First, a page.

There were papers here on conferences (1966 Congress on World Evangelism and Lausanne 1974) and organisations (e.g. Prison Fellowship International; Sharing of Ministries Abroad USA); print and radio media; gender and mission; race and civil rights; foreign policy and international aid. The paper I presented concerned ongoing research on an US Episcopalian charismatic mission network, and its activities in Latin America and Africa since the 1980s. I argued that this network displayed a strong emphasis on the mutual sharing of resources and responsiveness to local priorities and leaderships in its work with dioceses abroad; and this reflected both and a growing emphasis in evangelical theology and practice of mission on interdependence and a blurring of lines between ‘sender’ and ‘receiver’. I’ll keep you posted on developments with the special issue as they emerge.
Howls of outrage from Western media greeted recent evidence of organised iconoclasm by Daesh. Footage of statues being destroyed by cadres armed with drills and sledge hammers in what is thought to be a museum in Mosul in Iraq (http://www.bbc.co.uk/news/world-middle-east-31647484) followed claims that they had also burnt down the city’s library. Since then, evidence has emerged that they have bulldozed the archaeological site at Nimrud (http://www.wsj.com/articles/islamic-state-militants-bulldoze-ancient-nimrud-archaeological-site-1425600798). This latter act was described as a war crime by the UN and has fed a frenzy of media stories about Daesh (‘Isis demolition is war crime against heritage, says UN’ The Times 07-03-2015). In this short post I follow the example of thought experiment cum unsettling juxtaposition (of Immanuel Kant and Sayyid Qutb) by Caroline Rooney in her piece ‘From Religion and Security to Religion and Liberty’ http://www.paccsresearch.org.uk/wp-content/uploads/2014/12/Religion-Security-Global-Uncertainties.pdf). Specifically, I want to juxtapose acts of iconoclasm from sixteenth century Europe and twenty first century Iraq to interrogate how they are narrated and understood.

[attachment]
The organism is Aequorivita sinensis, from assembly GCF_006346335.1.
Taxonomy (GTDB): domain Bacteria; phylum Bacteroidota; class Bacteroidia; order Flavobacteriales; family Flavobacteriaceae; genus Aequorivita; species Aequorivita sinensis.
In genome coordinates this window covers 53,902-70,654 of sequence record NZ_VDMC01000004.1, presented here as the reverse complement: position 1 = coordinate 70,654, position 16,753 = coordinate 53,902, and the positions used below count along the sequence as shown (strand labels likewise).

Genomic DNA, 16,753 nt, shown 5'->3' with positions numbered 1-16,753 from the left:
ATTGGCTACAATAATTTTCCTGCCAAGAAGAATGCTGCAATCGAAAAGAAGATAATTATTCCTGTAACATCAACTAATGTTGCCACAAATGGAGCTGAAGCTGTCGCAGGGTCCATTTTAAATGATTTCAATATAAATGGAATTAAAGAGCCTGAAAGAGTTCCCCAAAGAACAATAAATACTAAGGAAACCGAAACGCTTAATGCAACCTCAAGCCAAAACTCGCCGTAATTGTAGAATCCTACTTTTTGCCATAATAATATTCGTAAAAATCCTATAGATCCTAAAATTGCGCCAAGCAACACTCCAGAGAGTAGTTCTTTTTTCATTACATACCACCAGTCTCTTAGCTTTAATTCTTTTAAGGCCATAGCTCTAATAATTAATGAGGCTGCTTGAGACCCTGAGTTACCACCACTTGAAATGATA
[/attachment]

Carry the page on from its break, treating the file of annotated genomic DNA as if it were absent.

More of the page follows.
During the sixteenth century, European cities including Antwerp, Basle, Wittenberg and Zurich were rocked by riots, arson, looting and the removal, theft or destruction of books and statues (among other things) from convents and churches. Inspired if not actually led by men such as John Calvin, Andreas Karlstadt, Martin Luther and Heinrich Zwingli, these upheavals have become integral to a popular historical and sociological narrative whereby Protestant rationalization of (pathologically) elaborate (and corrupt) Catholic ritualism opened up space for the emergence of a new (but gendered) subject able to access the Word (of God) and interpret it without the mediation of the Catholic Church. This event transformed Western Christianity (and indeed ‘religion’) into a private mental state called belief, and envisioned ‘the believer’ applying Reason to read and interpret Scripture. This story (or myth) elided the iconoclastic violence of the Reformation to tell a story about freedom from despotic authority and the emergence of Reason. Max Weber’s The Protestant Ethic and the Spirit of Capitalism implicated this subject and the narrative of freedom and Reason in the development of capitalism and the modern political and social order or in short, modernity.
It is important to draw responsible conclusions from thought experiments of this kind. A simple place to begin might be that contemporary understanding of the Antwerp iconoclasm of August 20, 1566 (represented by Hogenberg in an etching titled The Iconoclasm c. 1570, showing the looting and destruction of a church by men carrying clubs under the cover of darkness – note the figure bottom right carrying a candle https://www.google.co.uk/search?q=hogenberg+iconoclasm&espv=2&biw=1517&bih=714&source=lnms&tbm=isch&sa=X&ei=bGkVVay4L87iapnYgAg&ved=0CAYQ_AUoAQ&dpr=0.9) is dramatically different from the people who actually lived through it. Catholic commentators of the time certainly did not regard it as an event likely to precipitate any kind of Enlightenment. In like fashion, understanding of the Mosul and Nimrud iconoclasms is likely to alter through time. But benign historical relativism is not where I want to end. The iconoclasms at Mosul and Nimrud are difficult to understand but most difficult of all is the recognition that Daesh see themselves as engaged in emancipatory acts guided by the application of Reason. As such, their acts of iconoclasm are unfolding within what is a very familiar mental architecture. Is it possible that by seeing ourselves in Daesh we will understand ourselves and Daesh with greater clarity? And by doing that, will we in turn become much clearer about the people we want to be and the kind of society we want to preserve?